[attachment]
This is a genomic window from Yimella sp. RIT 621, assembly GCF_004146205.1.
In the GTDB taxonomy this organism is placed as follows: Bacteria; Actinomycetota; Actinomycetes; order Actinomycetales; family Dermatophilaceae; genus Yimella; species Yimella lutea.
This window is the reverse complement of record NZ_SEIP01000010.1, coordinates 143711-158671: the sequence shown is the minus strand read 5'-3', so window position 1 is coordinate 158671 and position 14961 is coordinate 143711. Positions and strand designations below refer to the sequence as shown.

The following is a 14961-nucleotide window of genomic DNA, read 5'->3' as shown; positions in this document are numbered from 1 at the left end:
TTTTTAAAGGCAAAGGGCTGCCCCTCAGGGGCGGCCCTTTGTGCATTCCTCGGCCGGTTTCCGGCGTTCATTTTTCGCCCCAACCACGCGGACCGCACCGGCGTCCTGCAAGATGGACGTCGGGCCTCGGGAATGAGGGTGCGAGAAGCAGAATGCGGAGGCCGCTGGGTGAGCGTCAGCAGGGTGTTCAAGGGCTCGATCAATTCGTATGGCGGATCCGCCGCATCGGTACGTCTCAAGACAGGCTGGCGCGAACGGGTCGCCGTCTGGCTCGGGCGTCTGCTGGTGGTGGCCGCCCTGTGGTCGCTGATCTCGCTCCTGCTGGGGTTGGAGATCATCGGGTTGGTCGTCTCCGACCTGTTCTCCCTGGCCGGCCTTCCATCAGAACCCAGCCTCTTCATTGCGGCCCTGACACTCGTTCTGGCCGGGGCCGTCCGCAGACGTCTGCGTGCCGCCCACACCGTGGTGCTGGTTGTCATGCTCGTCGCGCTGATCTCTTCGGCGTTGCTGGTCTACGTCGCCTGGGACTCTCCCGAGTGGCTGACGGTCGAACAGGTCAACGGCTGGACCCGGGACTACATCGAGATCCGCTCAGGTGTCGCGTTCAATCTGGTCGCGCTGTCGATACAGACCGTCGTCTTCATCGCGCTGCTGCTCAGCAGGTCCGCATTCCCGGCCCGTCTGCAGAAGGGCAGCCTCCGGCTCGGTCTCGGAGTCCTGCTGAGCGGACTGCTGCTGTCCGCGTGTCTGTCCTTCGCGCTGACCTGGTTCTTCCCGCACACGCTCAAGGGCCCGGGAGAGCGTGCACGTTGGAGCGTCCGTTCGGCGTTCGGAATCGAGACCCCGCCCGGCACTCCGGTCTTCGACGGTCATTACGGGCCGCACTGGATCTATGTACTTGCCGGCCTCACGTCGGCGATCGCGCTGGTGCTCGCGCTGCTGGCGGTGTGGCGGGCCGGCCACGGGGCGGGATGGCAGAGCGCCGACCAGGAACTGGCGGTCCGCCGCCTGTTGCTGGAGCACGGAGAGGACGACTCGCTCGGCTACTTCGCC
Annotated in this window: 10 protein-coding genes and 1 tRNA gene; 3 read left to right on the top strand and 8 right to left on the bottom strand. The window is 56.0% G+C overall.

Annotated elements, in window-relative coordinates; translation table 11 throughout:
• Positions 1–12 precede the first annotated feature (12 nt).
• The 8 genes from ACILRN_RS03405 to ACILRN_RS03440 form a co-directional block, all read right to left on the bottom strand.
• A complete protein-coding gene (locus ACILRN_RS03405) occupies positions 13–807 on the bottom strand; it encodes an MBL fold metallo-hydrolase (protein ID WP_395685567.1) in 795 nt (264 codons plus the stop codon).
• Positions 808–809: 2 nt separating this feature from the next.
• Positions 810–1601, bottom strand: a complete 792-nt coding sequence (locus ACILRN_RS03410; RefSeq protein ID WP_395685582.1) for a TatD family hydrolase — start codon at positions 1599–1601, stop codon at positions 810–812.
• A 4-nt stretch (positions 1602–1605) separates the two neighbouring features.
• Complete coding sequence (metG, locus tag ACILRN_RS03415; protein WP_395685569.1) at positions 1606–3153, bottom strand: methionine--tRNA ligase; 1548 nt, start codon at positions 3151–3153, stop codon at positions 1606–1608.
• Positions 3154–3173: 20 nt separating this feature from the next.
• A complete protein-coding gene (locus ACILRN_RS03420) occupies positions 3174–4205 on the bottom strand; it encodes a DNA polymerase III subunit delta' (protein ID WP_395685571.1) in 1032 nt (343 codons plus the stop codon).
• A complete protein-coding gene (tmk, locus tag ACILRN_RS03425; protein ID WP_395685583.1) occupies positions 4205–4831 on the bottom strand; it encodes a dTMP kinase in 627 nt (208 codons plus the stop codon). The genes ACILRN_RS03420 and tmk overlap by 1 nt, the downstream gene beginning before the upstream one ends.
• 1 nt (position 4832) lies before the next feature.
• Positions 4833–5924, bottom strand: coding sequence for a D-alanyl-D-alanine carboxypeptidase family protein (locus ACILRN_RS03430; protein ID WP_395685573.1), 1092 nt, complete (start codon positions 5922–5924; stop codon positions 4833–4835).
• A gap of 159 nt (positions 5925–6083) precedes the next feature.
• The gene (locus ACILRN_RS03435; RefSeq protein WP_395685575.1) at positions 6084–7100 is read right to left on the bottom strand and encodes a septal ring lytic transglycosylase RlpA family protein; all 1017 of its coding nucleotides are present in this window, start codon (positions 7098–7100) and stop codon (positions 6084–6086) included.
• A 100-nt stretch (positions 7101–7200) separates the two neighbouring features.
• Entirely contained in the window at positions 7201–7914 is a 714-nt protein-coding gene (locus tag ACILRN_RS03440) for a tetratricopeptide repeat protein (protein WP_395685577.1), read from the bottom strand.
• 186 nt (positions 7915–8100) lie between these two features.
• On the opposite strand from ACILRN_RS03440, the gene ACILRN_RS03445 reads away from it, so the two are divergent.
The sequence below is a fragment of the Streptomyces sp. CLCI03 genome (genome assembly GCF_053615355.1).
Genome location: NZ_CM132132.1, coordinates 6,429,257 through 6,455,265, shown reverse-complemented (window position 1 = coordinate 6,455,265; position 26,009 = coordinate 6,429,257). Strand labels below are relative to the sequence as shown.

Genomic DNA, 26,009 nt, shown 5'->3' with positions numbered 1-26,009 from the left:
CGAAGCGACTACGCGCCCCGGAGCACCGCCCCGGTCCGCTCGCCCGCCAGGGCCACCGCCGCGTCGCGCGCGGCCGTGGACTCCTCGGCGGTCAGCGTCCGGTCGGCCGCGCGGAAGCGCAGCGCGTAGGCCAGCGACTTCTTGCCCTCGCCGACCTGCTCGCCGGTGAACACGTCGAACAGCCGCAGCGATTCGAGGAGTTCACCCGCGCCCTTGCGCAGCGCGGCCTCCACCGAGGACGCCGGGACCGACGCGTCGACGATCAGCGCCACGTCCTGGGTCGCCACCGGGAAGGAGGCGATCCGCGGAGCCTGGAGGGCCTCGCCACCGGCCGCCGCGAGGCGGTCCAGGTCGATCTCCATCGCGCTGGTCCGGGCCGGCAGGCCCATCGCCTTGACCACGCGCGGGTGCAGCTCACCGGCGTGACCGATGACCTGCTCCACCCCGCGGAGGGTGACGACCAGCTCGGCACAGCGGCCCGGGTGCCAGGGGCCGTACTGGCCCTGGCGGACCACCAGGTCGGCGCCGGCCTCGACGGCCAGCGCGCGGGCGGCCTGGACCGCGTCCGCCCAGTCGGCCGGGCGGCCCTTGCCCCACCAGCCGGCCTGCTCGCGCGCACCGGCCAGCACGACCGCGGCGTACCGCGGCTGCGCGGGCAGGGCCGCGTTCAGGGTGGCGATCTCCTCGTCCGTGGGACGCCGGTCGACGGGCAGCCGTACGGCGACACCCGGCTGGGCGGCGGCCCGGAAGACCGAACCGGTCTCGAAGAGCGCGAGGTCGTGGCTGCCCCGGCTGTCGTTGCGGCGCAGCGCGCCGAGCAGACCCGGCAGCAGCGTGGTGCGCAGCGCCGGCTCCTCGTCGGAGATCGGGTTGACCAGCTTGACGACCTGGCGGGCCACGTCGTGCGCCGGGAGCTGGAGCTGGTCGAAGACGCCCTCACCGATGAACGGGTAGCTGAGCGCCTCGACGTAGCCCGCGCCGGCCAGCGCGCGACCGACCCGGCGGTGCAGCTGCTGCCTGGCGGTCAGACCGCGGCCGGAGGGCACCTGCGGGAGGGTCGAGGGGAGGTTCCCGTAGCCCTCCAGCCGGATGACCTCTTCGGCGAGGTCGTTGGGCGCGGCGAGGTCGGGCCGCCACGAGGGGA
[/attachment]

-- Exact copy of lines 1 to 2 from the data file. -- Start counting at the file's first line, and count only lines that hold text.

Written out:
This is a genomic window from Yimella sp. RIT 621, assembly GCF_004146205.1.
In the GTDB taxonomy this organism is placed as follows: Bacteria; Actinomycetota; Actinomycetes; order Actinomycetales; family Dermatophilaceae; genus Yimella; species Yimella lutea.